What Is Tardive Dyskinesia?
Tardive dyskinesia is a movement disorder which can arise as a side effect of certain medications. The majority of these are antipsychotic medications, which are used to treat conditions such as psychosis, schizophrenia and bipolar disorder. However, other medications such as antidepressants and anti-sickness drugs can also sometimes cause tardive dyskinesia.
Tardive dyskinesia causes uncontrollable jerking or twisting movements of the face or body. It occurs when a drug binds to and blocks dopamine receptors in the brain. Dopamine is a neurotransmitter which has many different functions, including playing an important role in controlling motor function.
When dopamine is unable to bind to its receptors, this causes the muscles to move in an unusual or unnatural way, resulting in tardive dyskinesia. This is a symptom which can be very distressing for anyone affected by it. It can seriously impact self-confidence and cause feelings of embarrassment or anxiety, as well as making it more difficult to carry out normal daily activities.
What Causes Tardive Dyskinesia?
Tardive dyskinesia is a possible side effect of certain medications. There are many different medications which can cause tardive dyskinesia, but some of the most commonly prescribed examples include:
- Chlorpromazine (Largactil)
- Fluphenazine (Prolixin)
- Haloperidol (Haldol)
- Prochlorperazine (Stemetil)
- Trifluoperazine (Stelazine)
- Metoclopraminde (Reglan)
Tardive dyskinesia is a fairly uncommon side effect and it will not affect the majority of people who take these drugs. It is estimated that 15–30% of patients taking long-term antipsychotic drugs will develop tardive dyskinesia at some point during their treatment.
There is an increased risk of tardive dyskinesia if you are taking an older drug, as newer medications are designed to reduce the likelihood of side effects. The risk also increases if you are taking the drug for longer than three months, if you are on a high dosage, or if your medication is administered by depot injection.
Another risk factors for tardive dyskinesia is being older, with women over the age of 50 being at the greatest risk.
Stopping and starting antipsychotic medication can also increase the chances of developing tardive dyskinesia, so it is important to take any prescribed medication exactly as directed, and talk to your physician before deciding to stop.
Tardive dyskinesia may disappear once you stop taking the drug which is causing it, but this can take a long time. Sometimes the symptoms may continue even after the medication is stopped. There is a much better chance of fully recovering from tardive dyskinesia if it is recognized and treated early.
Symptoms of Tardive Dyskinesia
Tardive dyskinesia most often affects the face, lips, mouth and jaw. Therefore the most common symptoms of tardive dyskinesia include:
- Lip smacking
- Sticking out the tongue
- Uncontrollable chewing
- Blinking more than normal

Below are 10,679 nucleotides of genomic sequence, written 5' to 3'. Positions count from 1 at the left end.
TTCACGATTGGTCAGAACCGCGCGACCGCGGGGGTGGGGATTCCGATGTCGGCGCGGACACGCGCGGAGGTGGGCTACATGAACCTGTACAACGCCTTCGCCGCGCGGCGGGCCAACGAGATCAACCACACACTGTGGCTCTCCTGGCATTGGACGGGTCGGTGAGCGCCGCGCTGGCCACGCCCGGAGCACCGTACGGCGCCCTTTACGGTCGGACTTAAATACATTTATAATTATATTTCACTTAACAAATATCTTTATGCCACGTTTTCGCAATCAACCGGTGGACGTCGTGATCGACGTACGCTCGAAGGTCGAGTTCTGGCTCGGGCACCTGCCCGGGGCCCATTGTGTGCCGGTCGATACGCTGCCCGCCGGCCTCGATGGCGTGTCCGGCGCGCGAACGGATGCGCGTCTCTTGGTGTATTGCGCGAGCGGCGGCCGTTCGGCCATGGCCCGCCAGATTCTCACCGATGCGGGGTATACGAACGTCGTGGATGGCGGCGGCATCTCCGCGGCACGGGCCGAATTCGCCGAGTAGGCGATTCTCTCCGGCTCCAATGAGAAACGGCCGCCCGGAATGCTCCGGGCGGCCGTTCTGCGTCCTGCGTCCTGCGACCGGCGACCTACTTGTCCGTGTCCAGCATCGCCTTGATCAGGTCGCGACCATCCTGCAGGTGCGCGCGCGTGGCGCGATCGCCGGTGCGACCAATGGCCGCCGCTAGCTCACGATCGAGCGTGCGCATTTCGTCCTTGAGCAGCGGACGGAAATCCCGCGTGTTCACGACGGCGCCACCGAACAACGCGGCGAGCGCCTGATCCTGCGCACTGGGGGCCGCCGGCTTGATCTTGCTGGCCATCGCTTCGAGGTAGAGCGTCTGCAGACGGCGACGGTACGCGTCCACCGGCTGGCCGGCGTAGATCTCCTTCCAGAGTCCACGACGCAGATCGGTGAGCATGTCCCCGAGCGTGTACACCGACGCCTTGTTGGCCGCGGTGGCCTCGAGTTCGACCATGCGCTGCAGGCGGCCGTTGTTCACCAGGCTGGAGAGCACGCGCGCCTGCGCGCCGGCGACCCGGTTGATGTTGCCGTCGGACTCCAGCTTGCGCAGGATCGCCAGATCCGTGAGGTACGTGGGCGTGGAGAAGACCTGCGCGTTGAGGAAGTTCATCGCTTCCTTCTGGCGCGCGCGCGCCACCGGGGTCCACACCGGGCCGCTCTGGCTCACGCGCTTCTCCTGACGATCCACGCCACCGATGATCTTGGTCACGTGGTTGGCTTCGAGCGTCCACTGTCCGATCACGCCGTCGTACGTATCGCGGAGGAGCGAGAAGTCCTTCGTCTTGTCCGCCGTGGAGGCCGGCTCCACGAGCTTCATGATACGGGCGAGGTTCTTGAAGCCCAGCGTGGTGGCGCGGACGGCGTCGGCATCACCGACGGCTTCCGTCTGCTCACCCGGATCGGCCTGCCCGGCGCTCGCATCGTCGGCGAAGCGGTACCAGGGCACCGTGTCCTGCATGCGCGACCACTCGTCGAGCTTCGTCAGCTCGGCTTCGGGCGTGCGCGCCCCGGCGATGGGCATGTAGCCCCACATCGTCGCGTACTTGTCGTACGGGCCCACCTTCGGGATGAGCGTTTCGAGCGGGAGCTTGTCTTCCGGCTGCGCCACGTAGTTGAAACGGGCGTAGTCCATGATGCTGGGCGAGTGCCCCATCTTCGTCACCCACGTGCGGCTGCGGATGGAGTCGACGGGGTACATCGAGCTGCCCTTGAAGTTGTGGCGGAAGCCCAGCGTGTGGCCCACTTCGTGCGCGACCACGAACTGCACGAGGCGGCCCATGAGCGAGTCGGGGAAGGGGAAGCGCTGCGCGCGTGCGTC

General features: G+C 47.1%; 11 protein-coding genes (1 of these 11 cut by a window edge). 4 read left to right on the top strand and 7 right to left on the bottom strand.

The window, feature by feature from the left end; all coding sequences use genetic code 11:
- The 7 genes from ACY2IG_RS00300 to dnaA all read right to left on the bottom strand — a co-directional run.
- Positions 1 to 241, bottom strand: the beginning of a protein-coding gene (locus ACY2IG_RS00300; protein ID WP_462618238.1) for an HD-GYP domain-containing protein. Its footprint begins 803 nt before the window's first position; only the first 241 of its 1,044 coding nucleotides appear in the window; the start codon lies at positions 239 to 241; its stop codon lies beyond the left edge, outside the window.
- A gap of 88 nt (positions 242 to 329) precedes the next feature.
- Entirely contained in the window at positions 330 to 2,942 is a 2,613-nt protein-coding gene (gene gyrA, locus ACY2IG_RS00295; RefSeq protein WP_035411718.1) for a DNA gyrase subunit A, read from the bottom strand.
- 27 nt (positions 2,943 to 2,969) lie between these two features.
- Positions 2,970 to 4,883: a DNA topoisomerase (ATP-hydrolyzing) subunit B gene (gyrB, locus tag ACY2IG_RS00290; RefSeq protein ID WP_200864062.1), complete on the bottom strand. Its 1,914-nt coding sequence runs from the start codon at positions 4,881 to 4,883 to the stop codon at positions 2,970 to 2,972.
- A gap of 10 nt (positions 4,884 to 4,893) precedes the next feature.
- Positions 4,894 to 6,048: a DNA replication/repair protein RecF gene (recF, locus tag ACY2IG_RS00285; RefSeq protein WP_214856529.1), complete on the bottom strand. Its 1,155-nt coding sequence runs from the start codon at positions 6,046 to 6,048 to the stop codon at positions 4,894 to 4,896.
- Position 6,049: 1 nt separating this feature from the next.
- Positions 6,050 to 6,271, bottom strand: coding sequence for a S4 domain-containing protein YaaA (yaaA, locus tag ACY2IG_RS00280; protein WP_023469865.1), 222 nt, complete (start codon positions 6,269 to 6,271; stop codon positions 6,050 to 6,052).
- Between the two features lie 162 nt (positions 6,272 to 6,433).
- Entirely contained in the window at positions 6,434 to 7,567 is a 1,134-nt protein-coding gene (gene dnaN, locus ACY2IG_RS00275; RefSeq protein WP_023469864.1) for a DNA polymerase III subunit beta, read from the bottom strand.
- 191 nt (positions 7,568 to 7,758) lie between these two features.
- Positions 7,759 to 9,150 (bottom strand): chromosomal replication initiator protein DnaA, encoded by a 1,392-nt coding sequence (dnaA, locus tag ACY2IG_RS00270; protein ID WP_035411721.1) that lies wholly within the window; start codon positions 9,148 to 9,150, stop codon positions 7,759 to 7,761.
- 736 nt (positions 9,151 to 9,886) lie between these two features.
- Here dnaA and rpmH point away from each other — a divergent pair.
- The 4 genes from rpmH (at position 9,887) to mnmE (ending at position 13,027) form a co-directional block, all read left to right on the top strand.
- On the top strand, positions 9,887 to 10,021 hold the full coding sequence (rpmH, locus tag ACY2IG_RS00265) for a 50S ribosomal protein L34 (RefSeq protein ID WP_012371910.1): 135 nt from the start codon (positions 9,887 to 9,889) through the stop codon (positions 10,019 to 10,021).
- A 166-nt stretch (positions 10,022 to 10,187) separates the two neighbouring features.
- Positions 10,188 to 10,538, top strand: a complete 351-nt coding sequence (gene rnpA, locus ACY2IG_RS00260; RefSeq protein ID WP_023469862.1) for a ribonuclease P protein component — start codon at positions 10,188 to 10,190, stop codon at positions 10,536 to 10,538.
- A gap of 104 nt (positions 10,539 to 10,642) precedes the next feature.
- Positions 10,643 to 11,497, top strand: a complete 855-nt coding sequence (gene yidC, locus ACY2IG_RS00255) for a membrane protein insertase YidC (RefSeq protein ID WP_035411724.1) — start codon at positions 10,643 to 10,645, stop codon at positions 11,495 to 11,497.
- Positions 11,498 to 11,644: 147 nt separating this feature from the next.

Whether it is physically or mentally, everyone wants to be healthy. After all, being healthy…Continue Reading →
In some cases, tardive dyskinesia can also affect the body, hands and feet. These symptoms include:
- Uncontrollably tapping the hands or feet
- Twisting or squirming the hips or upper body
- Muscle spasms
- Changes in posture
More unusual, but potentially serious symptoms of tardive dyskinesia can also include:
- Drooping mouth or eyelids
- Difficulty swallowing
- Difficulty breathing
- Impaired speech
Many people with tardive dyskinesia are not aware of their symptoms all of the time. Symptoms tend to get worse with stress or agitation, and improve with relaxation and during sleep. People with tardive dyskinesia also often suffer from anxiety or depression as a result of their condition and its impact on their lives.
Treatment of Tardive Dyskinesia
There is currently no known cure for tardive dyskinesia, and the first course of action is to reduce the medication which is causing the side effects. This needs to be done gradually in order to reduce the risk of the original problem recurring, and it can take several months to fully come off a particular drug.
Your doctor may want to replace your old medication with a newer drug which has a lower risk of side effects, and you will need to work together closely to make the process of switching as smooth as possible.
Valbenazine (Ingrezza) and deutetrabenazine (Austedo) are two new drugs developed specifically to treat tardive dyskinesia which have now been approved for use in the USA. These drugs can help to reduce involuntary movements, although they may cause side effects of their own and should be used under close supervision from your doctor.
Other treatments which are sometimes used to reduce symptoms include benzodiazepine drugs. However, these are not specifically designed to treat tardive dyskinesia and can cause their own problems such as drowsiness and dependence.
Some people also find supplements helpful. Some examples of these are: ginkgo biloba, branched chain amino acids, and antioxidants such as vitamin E. Although there is limited evidence for the efficacy of these supplements in the treatment of tardive dyskinesia, they are less likely to cause adverse effects compared with the other options.
Treating tardive dyskinesia early gives patients the best possible chance of making a full recovery. So if you or somebody you know is taking any of the medications which cause tardive dyskinesia, familiarize yourself with the symptoms and contact a physician immediately if any of them occur.